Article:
Sales Of Kindle Singles Pass 2 Million
The Kindle Singles program, in which Amazon is experimenting with the sale of short form eBooks, has surpassed two million sales. Great news! Or is it?
On one hand, two million of anything is usually a good thing (unless it's fire ants, or Kardashians). This is heralded as a big success for the program, which includes material from Margaret Atwood, Christopher Hitchens and Jeff Jarvis.
Authors and publishers must apply to the program, and it's being cited as a good way for unknown authors to reach new audiences (although it should be pointed out that among the top 10 Singles sellers are Lee Child, Stephen King, David Baldacci, Dean Koontz, Karin Slaughter, Jodi Picoult and Jon Krakauer--not exactly unknowns).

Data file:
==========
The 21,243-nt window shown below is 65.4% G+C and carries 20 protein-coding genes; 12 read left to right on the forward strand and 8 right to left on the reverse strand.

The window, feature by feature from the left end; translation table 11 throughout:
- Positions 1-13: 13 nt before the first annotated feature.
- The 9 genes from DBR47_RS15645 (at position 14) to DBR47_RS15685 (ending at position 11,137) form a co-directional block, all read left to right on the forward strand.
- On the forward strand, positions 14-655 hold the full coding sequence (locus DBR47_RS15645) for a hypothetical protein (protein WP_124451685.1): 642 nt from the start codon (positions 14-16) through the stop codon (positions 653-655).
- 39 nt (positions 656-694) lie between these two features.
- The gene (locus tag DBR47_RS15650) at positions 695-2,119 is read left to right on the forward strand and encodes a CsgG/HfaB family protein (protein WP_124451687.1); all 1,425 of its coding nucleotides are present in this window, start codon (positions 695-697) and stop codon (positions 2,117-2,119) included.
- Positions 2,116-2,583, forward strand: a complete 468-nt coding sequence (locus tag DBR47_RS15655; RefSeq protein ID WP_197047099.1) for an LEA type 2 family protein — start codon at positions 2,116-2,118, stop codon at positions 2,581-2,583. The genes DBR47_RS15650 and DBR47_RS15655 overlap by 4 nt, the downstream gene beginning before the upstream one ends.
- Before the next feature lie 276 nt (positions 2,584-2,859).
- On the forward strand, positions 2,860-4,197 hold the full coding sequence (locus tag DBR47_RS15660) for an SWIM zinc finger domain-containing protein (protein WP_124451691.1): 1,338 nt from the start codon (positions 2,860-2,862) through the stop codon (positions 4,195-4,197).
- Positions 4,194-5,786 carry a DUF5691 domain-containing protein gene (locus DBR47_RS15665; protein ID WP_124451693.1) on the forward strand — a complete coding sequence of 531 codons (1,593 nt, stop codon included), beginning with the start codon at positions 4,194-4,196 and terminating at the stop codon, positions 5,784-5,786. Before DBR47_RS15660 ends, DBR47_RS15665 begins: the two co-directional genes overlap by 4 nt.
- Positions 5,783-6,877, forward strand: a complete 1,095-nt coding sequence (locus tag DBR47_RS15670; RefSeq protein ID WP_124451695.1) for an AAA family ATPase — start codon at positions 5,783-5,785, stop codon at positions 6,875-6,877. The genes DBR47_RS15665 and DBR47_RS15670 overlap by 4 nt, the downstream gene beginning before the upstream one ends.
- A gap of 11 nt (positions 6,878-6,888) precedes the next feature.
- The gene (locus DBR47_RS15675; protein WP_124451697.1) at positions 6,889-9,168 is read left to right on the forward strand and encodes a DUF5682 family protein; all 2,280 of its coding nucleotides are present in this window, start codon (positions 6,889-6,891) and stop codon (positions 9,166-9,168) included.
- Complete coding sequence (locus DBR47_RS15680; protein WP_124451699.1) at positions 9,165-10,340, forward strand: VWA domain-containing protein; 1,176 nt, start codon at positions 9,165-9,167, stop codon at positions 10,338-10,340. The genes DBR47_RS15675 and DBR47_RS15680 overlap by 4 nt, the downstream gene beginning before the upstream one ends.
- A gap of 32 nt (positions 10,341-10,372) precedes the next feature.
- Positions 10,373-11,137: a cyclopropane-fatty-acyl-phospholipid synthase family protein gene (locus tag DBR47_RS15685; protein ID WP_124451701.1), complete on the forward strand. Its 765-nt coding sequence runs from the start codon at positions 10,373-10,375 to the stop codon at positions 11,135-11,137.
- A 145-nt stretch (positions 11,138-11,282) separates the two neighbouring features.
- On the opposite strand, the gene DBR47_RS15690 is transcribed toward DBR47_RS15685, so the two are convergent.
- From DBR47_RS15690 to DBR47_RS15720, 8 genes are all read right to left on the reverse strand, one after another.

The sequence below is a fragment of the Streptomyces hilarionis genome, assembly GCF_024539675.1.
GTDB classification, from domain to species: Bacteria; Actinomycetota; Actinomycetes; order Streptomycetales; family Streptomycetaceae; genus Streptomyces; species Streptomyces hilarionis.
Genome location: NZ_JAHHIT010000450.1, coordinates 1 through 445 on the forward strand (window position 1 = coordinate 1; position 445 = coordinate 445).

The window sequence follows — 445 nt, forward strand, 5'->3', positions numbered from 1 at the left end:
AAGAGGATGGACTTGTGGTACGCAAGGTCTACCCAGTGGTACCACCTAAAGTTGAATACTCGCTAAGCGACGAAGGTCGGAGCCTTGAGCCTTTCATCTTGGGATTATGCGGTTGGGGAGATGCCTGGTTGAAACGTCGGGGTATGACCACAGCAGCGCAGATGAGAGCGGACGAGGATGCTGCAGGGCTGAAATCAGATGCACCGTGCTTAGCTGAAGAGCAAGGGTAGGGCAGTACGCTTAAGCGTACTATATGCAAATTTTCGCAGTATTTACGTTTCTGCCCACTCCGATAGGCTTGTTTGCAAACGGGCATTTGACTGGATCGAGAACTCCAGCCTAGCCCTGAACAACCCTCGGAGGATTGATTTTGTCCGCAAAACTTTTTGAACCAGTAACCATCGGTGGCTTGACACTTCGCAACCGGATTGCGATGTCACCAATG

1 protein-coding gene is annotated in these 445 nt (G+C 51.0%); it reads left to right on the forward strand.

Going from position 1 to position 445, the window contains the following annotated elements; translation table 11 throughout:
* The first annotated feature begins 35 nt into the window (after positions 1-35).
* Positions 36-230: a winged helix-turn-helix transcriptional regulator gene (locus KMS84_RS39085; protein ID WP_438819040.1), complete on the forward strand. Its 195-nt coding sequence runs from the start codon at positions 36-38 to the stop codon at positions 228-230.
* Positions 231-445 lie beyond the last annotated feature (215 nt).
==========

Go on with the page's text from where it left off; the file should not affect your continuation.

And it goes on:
Here's more, from Paidcontent.org, which has the exclusive on this:
Seventy percent of each sale goes to the author or publisher, and Amazon keeps 30 percent. Amazon wouldn’t disclose its total revenues from those two million singles, but the minimum price of a Single is $0.99 and most are $1.99 (the author or publisher sets the price). So with an average price of $1.87 multiplied by two million, a rough estimate of Amazon’s 30-percent cut is $1.12 million.
Seems lucrative for everyone involved. You should check out the full story, as it includes a lot more data (as well as graphs!).
But, tech-blog Gizmodo raises a salient point: Amazon selling two million units in the space of 14 months isn't that impressive. Remember when they were selling a million Kindles a week during the holiday season?
I'm not incredibly familiar with this program. Is anyone out there loving the Singles? Is this another sign that Amazon is changing the paradigm of publishing, or are they just patting themselves on the back?
To leave a comment